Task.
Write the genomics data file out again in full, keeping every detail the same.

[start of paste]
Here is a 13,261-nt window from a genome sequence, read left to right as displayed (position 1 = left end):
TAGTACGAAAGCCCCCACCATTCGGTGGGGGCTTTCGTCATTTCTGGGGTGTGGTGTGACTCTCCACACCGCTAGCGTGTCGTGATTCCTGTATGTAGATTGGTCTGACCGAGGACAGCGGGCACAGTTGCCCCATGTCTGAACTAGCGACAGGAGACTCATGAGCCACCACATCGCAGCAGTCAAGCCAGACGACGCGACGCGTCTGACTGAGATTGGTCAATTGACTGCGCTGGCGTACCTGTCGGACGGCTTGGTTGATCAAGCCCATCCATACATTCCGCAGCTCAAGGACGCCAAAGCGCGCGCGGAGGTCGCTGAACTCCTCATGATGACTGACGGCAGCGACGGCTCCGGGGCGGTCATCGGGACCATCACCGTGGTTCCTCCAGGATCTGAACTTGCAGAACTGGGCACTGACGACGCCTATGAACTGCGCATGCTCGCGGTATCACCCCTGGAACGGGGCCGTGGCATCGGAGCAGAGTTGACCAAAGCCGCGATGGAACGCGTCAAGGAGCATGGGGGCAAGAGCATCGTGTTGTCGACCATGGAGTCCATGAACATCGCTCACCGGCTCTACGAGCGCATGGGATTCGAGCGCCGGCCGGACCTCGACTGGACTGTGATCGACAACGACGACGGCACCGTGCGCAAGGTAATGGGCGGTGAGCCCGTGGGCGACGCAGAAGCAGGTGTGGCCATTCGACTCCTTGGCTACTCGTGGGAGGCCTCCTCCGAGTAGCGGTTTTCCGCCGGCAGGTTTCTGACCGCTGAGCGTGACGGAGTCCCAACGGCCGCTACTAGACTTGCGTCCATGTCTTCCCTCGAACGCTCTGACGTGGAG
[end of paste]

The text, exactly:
Here is a 13,261-nt window from a genome sequence, read left to right as displayed (position 1 = left end):
TAGTACGAAAGCCCCCACCATTCGGTGGGGGCTTTCGTCATTTCTGGGGTGTGGTGTGACTCTCCACACCGCTAGCGTGTCGTGATTCCTGTATGTAGATTGGTCTGACCGAGGACAGCGGGCACAGTTGCCCCATGTCTGAACTAGCGACAGGAGACTCATGAGCCACCACATCGCAGCAGTCAAGCCAGACGACGCGACGCGTCTGACTGAGATTGGTCAATTGACTGCGCTGGCGTACCTGTCGGACGGCTTGGTTGATCAAGCCCATCCATACATTCCGCAGCTCAAGGACGCCAAAGCGCGCGCGGAGGTCGCTGAACTCCTCATGATGACTGACGGCAGCGACGGCTCCGGGGCGGTCATCGGGACCATCACCGTGGTTCCTCCAGGATCTGAACTTGCAGAACTGGGCACTGACGACGCCTATGAACTGCGCATGCTCGCGGTATCACCCCTGGAACGGGGCCGTGGCATCGGAGCAGAGTTGACCAAAGCCGCGATGGAACGCGTCAAGGAGCATGGGGGCAAGAGCATCGTGTTGTCGACCATGGAGTCCATGAACATCGCTCACCGGCTCTACGAGCGCATGGGATTCGAGCGCCGGCCGGACCTCGACTGGACTGTGATCGACAACGACGACGGCACCGTGCGCAAGGTAATGGGCGGTGAGCCCGTGGGCGACGCAGAAGCAGGTGTGGCCATTCGACTCCTTGGCTACTCGTGGGAGGCCTCCTCCGAGTAGCGGTTTTCCGCCGGCAGGTTTCTGACCGCTGAGCGTGACGGAGTCCCAACGGCCGCTACTAGACTTGCGTCCATGTCTTCCCTCGAACGCTCTGACGTGGAG